Oftentimes, people who have discolored teeth, either by medication or excessive fluoride or stained by tea, coffee or tobacco and are already unresponsive to bleaching, want their smile or appearance improved, without having to go through the process of getting a fixed crown since it may seem unnecessary to reduce a perfectly healthy tooth in size in order for the crown to fit over it. This is where the option of getting composite veneers may be explored, wherein wafer-thin pieces of composite resin are custom-made to cover the front surface of the tooth to blend into the rest of your teeth.
Benefits of Getting Composite Veneers
The application of composite veneers is deemed less invasive than other treatments and even requires less tooth surface reduction than porcelain veneers since they are thinner before the resin-based composite veneer is bonded onto the tooth. Composite veneers also require less number of dental appointments, usually needing just one visit for the veneer to be fabricated.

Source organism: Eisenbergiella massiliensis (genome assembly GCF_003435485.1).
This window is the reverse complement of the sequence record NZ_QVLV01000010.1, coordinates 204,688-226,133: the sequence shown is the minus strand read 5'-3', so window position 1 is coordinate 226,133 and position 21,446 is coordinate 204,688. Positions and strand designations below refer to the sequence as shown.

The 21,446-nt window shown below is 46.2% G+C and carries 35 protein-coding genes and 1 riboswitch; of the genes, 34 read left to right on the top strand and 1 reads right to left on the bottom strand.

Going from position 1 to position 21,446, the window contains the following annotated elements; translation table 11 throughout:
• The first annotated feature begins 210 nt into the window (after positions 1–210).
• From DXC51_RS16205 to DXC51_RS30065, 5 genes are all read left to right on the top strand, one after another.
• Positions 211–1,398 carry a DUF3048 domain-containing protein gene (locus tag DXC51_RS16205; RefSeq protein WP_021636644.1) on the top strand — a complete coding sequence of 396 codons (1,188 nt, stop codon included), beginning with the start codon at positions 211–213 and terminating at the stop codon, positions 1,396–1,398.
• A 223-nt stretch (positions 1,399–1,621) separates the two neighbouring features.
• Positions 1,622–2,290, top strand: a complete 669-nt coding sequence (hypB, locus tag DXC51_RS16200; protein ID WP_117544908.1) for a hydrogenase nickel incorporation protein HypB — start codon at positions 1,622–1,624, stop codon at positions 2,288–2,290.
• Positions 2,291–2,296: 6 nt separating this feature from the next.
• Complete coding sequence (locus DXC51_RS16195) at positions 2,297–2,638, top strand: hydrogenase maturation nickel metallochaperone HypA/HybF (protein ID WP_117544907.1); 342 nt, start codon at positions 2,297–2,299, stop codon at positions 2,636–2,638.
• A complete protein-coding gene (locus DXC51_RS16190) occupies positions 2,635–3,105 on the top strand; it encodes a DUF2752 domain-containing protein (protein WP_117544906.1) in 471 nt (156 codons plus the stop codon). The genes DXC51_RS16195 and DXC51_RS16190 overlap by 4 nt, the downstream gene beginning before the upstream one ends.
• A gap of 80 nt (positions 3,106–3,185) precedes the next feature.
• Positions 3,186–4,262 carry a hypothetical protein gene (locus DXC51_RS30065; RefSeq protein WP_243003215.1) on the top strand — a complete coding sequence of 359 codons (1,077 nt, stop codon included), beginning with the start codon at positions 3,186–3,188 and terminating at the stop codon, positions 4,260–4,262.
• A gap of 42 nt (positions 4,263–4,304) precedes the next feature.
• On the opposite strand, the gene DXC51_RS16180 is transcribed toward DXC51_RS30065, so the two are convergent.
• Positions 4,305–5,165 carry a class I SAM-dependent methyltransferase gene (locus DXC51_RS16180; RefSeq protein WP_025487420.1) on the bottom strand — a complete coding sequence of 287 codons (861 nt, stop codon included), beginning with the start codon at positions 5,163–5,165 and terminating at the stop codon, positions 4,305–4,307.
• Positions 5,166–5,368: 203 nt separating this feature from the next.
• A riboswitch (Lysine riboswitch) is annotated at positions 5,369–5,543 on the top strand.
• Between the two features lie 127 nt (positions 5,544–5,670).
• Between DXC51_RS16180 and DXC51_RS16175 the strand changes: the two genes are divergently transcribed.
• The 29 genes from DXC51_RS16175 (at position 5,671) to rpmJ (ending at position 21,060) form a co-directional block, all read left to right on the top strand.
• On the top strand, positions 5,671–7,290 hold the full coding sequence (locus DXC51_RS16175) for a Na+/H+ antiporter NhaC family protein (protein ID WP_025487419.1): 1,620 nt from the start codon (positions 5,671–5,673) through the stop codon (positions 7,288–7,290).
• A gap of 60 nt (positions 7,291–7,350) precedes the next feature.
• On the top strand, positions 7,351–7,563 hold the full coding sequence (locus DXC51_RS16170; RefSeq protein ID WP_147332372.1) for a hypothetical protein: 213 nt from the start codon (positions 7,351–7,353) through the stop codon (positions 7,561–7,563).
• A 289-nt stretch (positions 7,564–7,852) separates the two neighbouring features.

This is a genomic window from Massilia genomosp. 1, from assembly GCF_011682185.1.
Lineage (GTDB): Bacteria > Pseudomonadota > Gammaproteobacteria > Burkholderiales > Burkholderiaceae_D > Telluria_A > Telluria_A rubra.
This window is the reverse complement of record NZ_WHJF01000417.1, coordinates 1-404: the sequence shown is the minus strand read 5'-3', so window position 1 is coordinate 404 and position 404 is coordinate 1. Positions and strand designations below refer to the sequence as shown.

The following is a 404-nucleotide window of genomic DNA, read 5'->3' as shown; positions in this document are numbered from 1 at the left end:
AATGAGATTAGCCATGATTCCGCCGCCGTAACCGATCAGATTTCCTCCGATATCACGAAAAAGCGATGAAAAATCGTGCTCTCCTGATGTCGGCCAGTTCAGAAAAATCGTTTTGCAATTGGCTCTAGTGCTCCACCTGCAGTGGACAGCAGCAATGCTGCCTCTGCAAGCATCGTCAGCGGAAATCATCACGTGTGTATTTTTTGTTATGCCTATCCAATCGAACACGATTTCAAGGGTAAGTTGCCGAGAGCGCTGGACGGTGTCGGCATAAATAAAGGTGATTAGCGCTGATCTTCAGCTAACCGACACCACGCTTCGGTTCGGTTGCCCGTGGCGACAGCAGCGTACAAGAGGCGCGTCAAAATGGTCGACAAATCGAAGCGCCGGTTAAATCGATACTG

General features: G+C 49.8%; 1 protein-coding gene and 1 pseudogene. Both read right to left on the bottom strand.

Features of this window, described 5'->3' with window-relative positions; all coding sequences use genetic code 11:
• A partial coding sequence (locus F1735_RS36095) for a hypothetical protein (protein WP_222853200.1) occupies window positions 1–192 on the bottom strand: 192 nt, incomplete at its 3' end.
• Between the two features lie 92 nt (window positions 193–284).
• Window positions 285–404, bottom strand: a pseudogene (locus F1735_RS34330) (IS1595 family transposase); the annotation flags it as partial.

Correspondingly, because of the less time it takes to fabricate, composite veneers also cost less and in the event of any damage to the veneers, these can be easily repaired and there would be no need to have the entire veneer replaced.
How to Know if Composite Veneers are Ideal for You
A single consultation with your Kennewick WA dentist Dr. Walter G. Hadley can determine if a composite veneer is appropriate for you. The dental examination may require some x-rays and possibly an impression of your mouth and teeth.
There are cases when veneering is not recommended, these being:
• When the patient has unhealthy teeth, either due to decay or gum disease, in which case the condition must be treated first before any veneering can be done
• When the teeth are weak, either because a big portion of the structure is missing or replaced by a large filling, making the teeth not strong enough to function with a veneer
• When the remaining tooth enamel is inadequate for the veneer to bond to it
• When the patient habitually clenches or grinds on their teeth which can damage the veneer, although in some cases, this has been resolved with the use of mouth guards
• When the patient does not have a stable bite